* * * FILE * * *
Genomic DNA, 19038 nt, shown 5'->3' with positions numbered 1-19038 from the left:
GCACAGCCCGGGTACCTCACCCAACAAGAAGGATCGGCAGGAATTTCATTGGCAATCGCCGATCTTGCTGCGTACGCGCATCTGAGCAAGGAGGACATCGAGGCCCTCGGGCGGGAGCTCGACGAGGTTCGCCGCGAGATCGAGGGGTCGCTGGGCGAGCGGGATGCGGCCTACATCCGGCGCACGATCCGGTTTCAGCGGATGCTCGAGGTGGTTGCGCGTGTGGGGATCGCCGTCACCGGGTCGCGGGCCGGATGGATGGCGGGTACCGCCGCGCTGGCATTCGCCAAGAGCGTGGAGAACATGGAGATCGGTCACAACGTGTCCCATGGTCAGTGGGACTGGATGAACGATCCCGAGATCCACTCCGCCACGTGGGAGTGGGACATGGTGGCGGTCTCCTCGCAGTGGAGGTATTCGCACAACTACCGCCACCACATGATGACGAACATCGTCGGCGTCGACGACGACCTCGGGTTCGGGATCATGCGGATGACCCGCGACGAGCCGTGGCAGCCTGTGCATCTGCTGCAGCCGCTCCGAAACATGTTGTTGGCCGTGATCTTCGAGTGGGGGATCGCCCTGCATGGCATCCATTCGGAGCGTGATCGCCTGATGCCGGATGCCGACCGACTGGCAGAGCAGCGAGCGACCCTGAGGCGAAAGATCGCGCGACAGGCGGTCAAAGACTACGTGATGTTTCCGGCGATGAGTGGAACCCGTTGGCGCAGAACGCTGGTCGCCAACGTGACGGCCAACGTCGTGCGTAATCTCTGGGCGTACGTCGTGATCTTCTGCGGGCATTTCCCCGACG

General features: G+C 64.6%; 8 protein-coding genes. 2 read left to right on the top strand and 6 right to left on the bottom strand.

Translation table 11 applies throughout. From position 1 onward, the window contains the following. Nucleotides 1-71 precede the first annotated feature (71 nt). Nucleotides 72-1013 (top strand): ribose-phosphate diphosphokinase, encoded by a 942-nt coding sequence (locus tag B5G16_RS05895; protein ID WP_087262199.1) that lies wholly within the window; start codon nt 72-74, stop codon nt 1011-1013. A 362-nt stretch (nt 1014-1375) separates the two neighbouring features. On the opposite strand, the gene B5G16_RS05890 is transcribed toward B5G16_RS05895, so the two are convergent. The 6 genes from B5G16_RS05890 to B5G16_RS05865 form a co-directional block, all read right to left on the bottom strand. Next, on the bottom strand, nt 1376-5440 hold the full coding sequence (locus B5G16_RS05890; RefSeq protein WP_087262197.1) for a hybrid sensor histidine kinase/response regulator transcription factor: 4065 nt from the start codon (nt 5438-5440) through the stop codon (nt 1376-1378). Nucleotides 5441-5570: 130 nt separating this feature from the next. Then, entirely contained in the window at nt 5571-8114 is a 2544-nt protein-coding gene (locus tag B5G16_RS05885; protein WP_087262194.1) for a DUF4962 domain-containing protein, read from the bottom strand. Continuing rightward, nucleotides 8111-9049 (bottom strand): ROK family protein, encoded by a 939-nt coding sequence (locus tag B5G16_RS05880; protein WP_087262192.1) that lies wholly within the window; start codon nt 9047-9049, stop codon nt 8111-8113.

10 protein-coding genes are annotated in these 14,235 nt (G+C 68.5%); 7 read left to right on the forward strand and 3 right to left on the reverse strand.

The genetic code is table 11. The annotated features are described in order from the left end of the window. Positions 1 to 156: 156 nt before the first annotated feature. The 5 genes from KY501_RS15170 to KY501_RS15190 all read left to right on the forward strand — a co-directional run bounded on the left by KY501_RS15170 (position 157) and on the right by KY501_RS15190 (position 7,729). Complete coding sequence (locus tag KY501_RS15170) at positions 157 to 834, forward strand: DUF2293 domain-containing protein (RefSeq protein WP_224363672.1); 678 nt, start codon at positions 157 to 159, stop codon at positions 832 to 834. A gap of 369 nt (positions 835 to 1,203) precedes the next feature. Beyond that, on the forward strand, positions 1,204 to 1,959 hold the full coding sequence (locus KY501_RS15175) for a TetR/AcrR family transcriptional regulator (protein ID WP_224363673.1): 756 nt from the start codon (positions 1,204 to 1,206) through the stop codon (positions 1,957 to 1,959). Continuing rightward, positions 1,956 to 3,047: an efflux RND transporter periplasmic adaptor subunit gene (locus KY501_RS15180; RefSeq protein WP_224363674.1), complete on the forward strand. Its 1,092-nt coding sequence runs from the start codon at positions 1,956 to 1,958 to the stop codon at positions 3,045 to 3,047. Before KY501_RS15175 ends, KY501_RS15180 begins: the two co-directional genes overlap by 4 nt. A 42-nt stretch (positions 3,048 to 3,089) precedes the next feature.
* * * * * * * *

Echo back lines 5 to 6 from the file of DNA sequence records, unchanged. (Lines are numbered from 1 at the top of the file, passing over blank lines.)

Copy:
10 protein-coding genes are annotated in these 14,235 nt (G+C 68.5%); 7 read left to right on the forward strand and 3 right to left on the reverse strand.

The genetic code is table 11. The annotated features are described in order from the left end of the window. Positions 1 to 156: 156 nt before the first annotated feature. The 5 genes from KY501_RS15170 to KY501_RS15190 all read left to right on the forward strand — a co-directional run bounded on the left by KY501_RS15170 (position 157) and on the right by KY501_RS15190 (position 7,729). Complete coding sequence (locus tag KY501_RS15170) at positions 157 to 834, forward strand: DUF2293 domain-containing protein (RefSeq protein WP_224363672.1); 678 nt, start codon at positions 157 to 159, stop codon at positions 832 to 834. A gap of 369 nt (positions 835 to 1,203) precedes the next feature. Beyond that, on the forward strand, positions 1,204 to 1,959 hold the full coding sequence (locus KY501_RS15175) for a TetR/AcrR family transcriptional regulator (protein ID WP_224363673.1): 756 nt from the start codon (positions 1,204 to 1,206) through the stop codon (positions 1,957 to 1,959). Continuing rightward, positions 1,956 to 3,047: an efflux RND transporter periplasmic adaptor subunit gene (locus KY501_RS15180; RefSeq protein WP_224363674.1), complete on the forward strand. Its 1,092-nt coding sequence runs from the start codon at positions 1,956 to 1,958 to the stop codon at positions 3,045 to 3,047. Before KY501_RS15175 ends, KY501_RS15180 begins: the two co-directional genes overlap by 4 nt. A 42-nt stretch (positions 3,048 to 3,089) precedes the next feature.